- Revising LCWR statutes;
- Reviewing LCWR plans and programs;
- Creating new programs for the organization;
- Reviewing and offering guidance on the application of liturgical texts; and
- Reviewing LCWR's affiliations with other organizations, citing specifically NETWORK and the Resource Center for Religious Institutes.
The Vatican congregation's doctrinal assessment of LCWR started shortly after the Vatican's Congregation for Institutes of Consecrated Life and Societies of Apostolic Life announced a separate apostolic visitation of U.S. women religious orders. The results of that study were submitted to Rome in January.
One sister who works as advocate for Catholic issues in Washington said she thought the Vatican's document "certainly" was influenced by members of the U.S. bishops' conference.
"Clearly, the U.S. bishops are involved in this," said Sr. Simone Campbell, a member of the Sisters of Social Service and executive director of NETWORK, a Catholic political lobbying group. "Clearly church politics, as well as I think some secular politics, were playing into this."
In what some see as a reference to LCWR's support of NETWORK initiatives to advance U.S. health care reform, the Vatican congregation's document announcing the LCWR order said "while there has been a great deal of work on the part of LCWR promoting issues of social justice in harmony with the Church's social doctrine, it is silent on the right to life from conception to natural death, a question that is part of the lively public debate about abortion and euthanasia in the United States."
Campbell said she thinks there is a culture clash between the sisters and members of the episcopate who don't understand the nature of U.S. political discourse, referring to LCWR's support of health care reform and whether it played into the Vatican's order.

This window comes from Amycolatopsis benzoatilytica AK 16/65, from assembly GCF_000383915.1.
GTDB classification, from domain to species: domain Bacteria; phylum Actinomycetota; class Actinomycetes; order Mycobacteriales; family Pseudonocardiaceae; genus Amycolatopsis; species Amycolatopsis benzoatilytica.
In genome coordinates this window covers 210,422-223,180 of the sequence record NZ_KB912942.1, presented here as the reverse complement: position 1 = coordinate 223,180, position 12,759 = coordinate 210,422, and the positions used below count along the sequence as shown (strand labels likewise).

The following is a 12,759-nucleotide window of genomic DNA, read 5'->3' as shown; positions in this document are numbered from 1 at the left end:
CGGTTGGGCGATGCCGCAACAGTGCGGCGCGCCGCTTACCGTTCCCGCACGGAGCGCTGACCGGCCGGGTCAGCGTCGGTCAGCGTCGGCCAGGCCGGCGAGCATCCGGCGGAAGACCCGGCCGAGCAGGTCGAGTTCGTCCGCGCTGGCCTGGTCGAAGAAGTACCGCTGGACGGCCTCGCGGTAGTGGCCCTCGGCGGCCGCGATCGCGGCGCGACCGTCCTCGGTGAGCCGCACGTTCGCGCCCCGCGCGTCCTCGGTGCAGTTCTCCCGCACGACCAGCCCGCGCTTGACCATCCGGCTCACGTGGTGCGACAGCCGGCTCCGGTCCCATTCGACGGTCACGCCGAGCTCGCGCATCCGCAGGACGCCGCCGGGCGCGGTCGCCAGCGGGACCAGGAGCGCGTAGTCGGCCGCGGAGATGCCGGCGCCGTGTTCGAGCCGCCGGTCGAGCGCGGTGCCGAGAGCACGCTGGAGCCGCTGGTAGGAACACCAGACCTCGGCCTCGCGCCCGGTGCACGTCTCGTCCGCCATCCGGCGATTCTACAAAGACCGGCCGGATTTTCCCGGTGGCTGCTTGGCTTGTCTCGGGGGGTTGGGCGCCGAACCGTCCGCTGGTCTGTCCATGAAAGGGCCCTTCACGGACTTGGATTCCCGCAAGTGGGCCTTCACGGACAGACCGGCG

"The irony is that we who exercise a democratic right, which Catholic social teaching makes very clear we're supposed to do, would be questioned by a canonical organization," Campbell said. "Does that mean all political, democratic activity is to be limited by bishops?"
"The church is not used to a democratic culture, which leads me to think that the real fight is about the inculturation of our faith into a democratic culture," she continued. "Because the culture in Rome is a monarchy, and in a monarchy, you can control what everybody says. But in a democracy, we experience the truth, and it's found when we have questioning and vigorous debate. And in the end, truth emerges."
"The deep value for me in our culture in the United States is that we work hard to value everyone's contribution," Campbell said. "We're not perfect. We've got a long way to go. But it's really a key piece of who we are, that we struggle to have everyone's voice involved."
[Joshua J. McElwee is an NCR staff writer. His email address is email@example.com.]